Question Your World: How Can We See the Bottom of the Ocean?

Posted: May 31, 2017

Election debates, the Olympics, lunar landings, and many other historic cultural events have been shared around the world thanks to live broadcasts. Broadcast technology has developed quite a bit in the last three decades and now includes live streams happening all the time from all around the world. Well, some scientists have recently started another live broadcast and this one is totally mind blowing. It started with a simple question like, how can we see the bottom of the ocean?

In a recent study it was approximated that there are about 1 trillion species living on planet Earth. Even more remarkably, the study states that about 99.99% of the species have yet to be discovered with most living below the surface of the ocean. Good thing the science community is filled with many curious biologists and oceanic scientists!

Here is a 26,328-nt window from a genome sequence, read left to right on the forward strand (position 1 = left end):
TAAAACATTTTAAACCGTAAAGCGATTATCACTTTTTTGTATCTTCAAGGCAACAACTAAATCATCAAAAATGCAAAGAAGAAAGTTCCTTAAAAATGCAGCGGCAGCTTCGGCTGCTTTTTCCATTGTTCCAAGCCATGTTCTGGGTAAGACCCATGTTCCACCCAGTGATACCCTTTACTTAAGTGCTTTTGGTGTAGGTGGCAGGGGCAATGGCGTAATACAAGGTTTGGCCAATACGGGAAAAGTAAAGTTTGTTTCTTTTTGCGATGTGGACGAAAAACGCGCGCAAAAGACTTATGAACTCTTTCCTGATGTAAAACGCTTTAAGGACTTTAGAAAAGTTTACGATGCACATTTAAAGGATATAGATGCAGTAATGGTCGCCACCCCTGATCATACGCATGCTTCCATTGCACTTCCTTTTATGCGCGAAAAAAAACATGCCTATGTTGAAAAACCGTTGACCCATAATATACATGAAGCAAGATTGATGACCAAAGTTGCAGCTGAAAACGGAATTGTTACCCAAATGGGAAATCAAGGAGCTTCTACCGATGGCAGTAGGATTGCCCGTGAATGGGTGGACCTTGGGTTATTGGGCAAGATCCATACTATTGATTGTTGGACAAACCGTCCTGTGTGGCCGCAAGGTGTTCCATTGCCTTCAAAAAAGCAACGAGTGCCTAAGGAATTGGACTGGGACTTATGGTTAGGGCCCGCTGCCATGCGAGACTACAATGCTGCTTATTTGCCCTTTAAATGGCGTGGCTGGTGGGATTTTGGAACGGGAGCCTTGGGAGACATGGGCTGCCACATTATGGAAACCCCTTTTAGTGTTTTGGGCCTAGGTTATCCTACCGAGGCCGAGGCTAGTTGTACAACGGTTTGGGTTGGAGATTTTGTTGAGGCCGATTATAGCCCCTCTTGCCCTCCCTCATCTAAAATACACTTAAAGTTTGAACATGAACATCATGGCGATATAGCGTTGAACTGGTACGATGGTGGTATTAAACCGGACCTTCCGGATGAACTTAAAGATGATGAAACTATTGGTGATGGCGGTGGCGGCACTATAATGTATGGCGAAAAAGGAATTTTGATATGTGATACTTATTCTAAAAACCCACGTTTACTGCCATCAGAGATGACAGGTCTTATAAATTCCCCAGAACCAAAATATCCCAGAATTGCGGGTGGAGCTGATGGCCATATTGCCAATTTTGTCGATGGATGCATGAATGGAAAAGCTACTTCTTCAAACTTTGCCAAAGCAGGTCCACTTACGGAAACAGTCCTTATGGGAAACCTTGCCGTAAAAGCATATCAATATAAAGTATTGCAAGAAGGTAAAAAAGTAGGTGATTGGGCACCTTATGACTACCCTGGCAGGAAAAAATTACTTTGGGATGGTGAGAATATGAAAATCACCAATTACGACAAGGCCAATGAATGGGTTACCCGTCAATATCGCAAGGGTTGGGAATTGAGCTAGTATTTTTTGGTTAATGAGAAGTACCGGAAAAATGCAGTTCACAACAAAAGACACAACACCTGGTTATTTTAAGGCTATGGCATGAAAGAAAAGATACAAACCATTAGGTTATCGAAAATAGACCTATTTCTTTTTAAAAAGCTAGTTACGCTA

The National Oceanic and Atmospheric Administration (NOAA) has just activated 3 cameras from the deepest part of the ocean, the Mariana Trench. This deep underwater destination is located in the western Pacific Ocean near the Mariana Islands. The deepest spot on Earth clocks in at a whopping 7 miles down. To put this in perspective, consider the last time you flew somewhere. Most commercial planes fly at about 7 miles up in the air. The Mariana Trench would be the opposite end of that comparison, 7 miles below the surface of the ocean. 

This super deep live feed is part of the NOAA project, Okeanos Explorer. NOAA plans on having the stream stay up on their website till July 10, 2016. The hope here is to allow humanity to see things that we just can’t otherwise. For the few short weeks it has been available, NOAA scientists have already had the chance to see a lot of deep ocean goings-on for the first time ever. They’ve observed up close and intimate views of new species of corals, crabs, and even fish that swim upside down. Why are these fish swimming upside down? Scientists have no idea, but give them a break, they just saw this stuff for the first time a few days ago! 

This live transmission will provide information on biodiversity, various deep ocean ecosystems, climate change impacts, yield new species, and beyond. Okeanos Explorer aims to make our knowledge of the ocean truly deeper. So, why is NOAA trying to share this with the whole world? Well, because they don’t want to be shellfish…